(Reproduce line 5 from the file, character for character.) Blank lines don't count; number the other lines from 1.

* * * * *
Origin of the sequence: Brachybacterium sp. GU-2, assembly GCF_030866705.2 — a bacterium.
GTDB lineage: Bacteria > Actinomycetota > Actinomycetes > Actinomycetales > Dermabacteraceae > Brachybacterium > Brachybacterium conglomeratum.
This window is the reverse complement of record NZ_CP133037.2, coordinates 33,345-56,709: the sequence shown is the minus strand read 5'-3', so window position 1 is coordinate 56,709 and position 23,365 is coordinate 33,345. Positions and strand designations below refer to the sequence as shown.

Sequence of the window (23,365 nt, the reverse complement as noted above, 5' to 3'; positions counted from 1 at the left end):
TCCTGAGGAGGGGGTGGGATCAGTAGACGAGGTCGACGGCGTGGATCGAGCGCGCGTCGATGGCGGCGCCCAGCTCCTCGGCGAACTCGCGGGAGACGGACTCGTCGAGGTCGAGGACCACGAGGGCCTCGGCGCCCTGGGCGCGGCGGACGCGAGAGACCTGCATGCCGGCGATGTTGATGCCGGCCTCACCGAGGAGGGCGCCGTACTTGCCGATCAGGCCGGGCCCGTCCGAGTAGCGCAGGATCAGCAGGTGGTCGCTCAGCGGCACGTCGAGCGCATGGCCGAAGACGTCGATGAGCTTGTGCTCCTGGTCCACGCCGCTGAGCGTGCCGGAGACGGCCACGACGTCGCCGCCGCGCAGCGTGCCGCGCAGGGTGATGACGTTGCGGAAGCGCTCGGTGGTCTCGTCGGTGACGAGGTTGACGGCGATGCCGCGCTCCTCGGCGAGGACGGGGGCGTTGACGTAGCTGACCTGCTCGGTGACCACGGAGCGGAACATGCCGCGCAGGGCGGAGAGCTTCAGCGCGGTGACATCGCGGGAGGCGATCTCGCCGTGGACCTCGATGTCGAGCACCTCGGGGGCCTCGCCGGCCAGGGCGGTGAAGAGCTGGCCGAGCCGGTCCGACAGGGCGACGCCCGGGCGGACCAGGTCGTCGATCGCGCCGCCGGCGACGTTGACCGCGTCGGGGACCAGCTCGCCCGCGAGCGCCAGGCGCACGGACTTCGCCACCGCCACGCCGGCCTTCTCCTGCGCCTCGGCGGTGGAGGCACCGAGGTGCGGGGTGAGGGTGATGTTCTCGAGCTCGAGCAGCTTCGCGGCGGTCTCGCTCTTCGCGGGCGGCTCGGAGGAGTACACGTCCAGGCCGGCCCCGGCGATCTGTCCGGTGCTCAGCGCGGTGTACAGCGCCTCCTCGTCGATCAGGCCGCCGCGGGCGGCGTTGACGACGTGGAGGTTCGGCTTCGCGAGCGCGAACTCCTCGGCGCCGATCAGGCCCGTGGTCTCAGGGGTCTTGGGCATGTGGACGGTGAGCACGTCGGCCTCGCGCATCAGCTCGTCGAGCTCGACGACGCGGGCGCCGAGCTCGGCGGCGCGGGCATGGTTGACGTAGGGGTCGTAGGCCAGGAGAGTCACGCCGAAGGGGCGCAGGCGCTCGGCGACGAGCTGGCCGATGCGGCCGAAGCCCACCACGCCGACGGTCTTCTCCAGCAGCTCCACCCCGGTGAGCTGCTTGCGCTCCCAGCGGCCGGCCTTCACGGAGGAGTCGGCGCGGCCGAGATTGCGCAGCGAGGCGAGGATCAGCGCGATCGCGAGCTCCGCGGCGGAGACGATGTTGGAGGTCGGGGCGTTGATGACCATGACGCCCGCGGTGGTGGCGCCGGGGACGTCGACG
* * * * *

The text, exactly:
TCCTGAGGAGGGGGTGGGATCAGTAGACGAGGTCGACGGCGTGGATCGAGCGCGCGTCGATGGCGGCGCCCAGCTCCTCGGCGAACTCGCGGGAGACGGACTCGTCGAGGTCGAGGACCACGAGGGCCTCGGCGCCCTGGGCGCGGCGGACGCGAGAGACCTGCATGCCGGCGATGTTGATGCCGGCCTCACCGAGGAGGGCGCCGTACTTGCCGATCAGGCCGGGCCCGTCCGAGTAGCGCAGGATCAGCAGGTGGTCGCTCAGCGGCACGTCGAGCGCATGGCCGAAGACGTCGATGAGCTTGTGCTCCTGGTCCACGCCGCTGAGCGTGCCGGAGACGGCCACGACGTCGCCGCCGCGCAGCGTGCCGCGCAGGGTGATGACGTTGCGGAAGCGCTCGGTGGTCTCGTCGGTGACGAGGTTGACGGCGATGCCGCGCTCCTCGGCGAGGACGGGGGCGTTGACGTAGCTGACCTGCTCGGTGACCACGGAGCGGAACATGCCGCGCAGGGCGGAGAGCTTCAGCGCGGTGACATCGCGGGAGGCGATCTCGCCGTGGACCTCGATGTCGAGCACCTCGGGGGCCTCGCCGGCCAGGGCGGTGAAGAGCTGGCCGAGCCGGTCCGACAGGGCGACGCCCGGGCGGACCAGGTCGTCGATCGCGCCGCCGGCGACGTTGACCGCGTCGGGGACCAGCTCGCCCGCGAGCGCCAGGCGCACGGACTTCGCCACCGCCACGCCGGCCTTCTCCTGCGCCTCGGCGGTGGAGGCACCGAGGTGCGGGGTGAGGGTGATGTTCTCGAGCTCGAGCAGCTTCGCGGCGGTCTCGCTCTTCGCGGGCGGCTCGGAGGAGTACACGTCCAGGCCGGCCCCGGCGATCTGTCCGGTGCTCAGCGCGGTGTACAGCGCCTCCTCGTCGATCAGGCCGCCGCGGGCGGCGTTGACGACGTGGAGGTTCGGCTTCGCGAGCGCGAACTCCTCGGCGCCGATCAGGCCCGTGGTCTCAGGGGTCTTGGGCATGTGGACGGTGAGCACGTCGGCCTCGCGCATCAGCTCGTCGAGCTCGACGACGCGGGCGCCGAGCTCGGCGGCGCGGGCATGGTTGACGTAGGGGTCGTAGGCCAGGAGAGTCACGCCGAAGGGGCGCAGGCGCTCGGCGACGAGCTGGCCGATGCGGCCGAAGCCCACCACGCCGACGGTCTTCTCCAGCAGCTCCACCCCGGTGAGCTGCTTGCGCTCCCAGCGGCCGGCCTTCACGGAGGAGTCGGCGCGGCCGAGATTGCGCAGCGAGGCGAGGATCAGCGCGATCGCGAGCTCCGCGGCGGAGACGATGTTGGAGGTCGGGGCGTTGATGACCATGACGCCCGCGGTGGTGGCGCCGGGGACGTCGACG